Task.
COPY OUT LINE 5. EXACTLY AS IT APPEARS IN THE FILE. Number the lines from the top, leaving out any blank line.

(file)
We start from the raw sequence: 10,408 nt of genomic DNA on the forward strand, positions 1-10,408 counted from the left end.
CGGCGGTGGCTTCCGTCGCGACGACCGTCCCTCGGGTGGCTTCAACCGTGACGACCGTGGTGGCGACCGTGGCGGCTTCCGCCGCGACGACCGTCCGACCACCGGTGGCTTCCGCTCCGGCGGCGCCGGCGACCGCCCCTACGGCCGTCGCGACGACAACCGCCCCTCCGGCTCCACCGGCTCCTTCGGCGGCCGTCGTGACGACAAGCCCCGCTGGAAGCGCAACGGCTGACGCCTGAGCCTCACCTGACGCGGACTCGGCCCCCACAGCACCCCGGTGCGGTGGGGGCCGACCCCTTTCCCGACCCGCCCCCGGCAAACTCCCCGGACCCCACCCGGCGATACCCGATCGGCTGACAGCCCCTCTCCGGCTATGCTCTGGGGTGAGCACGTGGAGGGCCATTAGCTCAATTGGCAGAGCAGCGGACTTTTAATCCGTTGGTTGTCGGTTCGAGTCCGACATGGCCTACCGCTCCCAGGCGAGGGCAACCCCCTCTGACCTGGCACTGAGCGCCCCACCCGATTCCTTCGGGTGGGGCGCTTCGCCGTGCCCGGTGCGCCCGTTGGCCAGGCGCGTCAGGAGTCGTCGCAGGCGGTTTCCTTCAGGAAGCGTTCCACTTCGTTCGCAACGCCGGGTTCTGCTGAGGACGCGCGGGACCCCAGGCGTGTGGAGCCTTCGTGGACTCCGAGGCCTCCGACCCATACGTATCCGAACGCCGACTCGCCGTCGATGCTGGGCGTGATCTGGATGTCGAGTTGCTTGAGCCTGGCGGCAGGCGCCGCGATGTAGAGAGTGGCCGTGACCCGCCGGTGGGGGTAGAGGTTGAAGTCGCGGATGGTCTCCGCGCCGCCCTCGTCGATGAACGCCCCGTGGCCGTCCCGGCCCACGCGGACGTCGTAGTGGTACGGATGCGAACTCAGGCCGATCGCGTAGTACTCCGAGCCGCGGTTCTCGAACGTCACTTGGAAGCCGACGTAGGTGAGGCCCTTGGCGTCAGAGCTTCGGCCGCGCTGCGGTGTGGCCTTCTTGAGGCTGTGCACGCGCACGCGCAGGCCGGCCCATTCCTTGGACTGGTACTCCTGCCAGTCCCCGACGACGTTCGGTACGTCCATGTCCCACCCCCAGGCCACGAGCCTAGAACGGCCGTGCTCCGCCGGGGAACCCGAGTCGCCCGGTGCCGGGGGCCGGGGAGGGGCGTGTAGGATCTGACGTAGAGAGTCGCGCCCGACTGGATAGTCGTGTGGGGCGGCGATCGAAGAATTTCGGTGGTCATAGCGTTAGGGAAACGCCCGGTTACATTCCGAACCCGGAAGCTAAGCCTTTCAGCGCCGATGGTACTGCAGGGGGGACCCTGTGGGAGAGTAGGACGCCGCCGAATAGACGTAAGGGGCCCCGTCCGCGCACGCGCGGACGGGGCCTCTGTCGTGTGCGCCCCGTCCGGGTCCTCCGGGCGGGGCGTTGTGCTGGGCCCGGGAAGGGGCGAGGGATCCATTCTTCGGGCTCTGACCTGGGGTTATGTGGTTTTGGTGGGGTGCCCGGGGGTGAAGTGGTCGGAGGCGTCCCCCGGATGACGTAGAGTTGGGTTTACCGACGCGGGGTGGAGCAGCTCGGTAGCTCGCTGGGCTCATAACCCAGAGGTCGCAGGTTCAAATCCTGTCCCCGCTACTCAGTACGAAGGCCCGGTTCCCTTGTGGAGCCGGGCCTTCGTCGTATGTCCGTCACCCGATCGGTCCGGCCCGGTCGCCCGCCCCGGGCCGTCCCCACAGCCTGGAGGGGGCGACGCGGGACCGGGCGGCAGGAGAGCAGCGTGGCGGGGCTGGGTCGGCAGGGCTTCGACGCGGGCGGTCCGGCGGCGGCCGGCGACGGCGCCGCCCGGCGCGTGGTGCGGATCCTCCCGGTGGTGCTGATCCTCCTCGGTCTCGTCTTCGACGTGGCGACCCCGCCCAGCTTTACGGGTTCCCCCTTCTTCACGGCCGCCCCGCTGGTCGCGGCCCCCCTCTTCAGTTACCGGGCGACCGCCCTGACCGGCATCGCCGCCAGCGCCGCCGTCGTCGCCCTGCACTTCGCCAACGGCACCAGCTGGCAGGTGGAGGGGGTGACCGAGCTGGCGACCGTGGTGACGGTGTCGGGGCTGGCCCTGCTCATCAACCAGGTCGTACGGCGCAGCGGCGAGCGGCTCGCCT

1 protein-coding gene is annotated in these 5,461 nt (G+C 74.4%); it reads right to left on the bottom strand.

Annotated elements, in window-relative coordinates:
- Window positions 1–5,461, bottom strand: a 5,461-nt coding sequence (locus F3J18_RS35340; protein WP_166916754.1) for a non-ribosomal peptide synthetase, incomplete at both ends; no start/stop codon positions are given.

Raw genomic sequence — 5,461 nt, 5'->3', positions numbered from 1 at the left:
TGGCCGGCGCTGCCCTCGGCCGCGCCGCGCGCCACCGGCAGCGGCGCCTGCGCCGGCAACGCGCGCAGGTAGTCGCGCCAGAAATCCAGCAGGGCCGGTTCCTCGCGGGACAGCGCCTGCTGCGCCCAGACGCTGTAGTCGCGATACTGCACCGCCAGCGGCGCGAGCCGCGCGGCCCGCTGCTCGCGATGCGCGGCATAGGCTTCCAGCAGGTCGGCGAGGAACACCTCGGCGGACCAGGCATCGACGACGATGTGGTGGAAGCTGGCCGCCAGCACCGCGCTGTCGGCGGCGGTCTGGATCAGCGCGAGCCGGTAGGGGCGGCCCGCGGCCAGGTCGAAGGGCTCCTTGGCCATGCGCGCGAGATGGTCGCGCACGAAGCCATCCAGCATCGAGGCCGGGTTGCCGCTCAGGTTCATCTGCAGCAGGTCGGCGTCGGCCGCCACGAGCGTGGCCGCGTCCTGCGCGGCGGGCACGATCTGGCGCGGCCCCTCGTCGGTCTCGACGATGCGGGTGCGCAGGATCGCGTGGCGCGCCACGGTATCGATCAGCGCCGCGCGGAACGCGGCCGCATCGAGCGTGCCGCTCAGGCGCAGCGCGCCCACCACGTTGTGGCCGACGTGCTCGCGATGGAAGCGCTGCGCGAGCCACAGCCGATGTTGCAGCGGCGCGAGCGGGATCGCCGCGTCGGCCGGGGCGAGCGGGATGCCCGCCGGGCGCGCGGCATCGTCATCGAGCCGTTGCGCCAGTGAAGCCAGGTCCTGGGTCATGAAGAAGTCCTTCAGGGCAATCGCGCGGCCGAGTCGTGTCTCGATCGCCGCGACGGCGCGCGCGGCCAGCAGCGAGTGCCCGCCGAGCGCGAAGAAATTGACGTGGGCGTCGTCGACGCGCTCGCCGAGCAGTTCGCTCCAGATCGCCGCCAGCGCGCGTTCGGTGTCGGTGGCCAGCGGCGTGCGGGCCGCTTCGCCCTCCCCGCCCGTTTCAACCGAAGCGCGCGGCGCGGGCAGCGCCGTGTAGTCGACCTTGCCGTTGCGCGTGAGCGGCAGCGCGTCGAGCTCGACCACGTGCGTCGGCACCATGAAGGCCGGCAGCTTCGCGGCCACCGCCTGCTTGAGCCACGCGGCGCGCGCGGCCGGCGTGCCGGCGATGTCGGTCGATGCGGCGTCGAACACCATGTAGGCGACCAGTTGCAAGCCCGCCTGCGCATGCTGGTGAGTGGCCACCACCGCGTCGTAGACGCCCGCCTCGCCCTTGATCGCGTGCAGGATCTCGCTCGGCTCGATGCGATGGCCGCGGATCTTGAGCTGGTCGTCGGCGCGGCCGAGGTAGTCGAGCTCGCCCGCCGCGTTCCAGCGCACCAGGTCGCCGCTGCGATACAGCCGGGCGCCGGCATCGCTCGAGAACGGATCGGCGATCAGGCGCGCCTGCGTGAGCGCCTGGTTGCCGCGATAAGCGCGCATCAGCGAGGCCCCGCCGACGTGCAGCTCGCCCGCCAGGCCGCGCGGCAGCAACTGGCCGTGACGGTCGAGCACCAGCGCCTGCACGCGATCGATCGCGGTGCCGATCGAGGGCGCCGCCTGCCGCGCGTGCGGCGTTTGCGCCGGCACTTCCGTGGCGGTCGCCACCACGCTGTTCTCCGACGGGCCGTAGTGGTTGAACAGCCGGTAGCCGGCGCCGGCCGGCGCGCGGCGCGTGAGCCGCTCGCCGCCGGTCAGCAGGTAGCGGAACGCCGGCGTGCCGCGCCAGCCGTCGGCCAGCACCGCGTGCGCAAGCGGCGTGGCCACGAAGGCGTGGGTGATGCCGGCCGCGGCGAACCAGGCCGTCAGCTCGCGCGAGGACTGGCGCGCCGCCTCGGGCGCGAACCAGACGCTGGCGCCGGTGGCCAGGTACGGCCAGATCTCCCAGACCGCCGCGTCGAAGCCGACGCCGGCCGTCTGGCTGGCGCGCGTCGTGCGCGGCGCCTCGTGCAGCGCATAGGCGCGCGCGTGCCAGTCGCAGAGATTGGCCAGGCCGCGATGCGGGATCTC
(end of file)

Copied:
- Window positions 1–5,461, bottom strand: a 5,461-nt coding sequence (locus F3J18_RS35340; protein WP_166916754.1) for a non-ribosomal peptide synthetase, incomplete at both ends; no start/stop codon positions are given.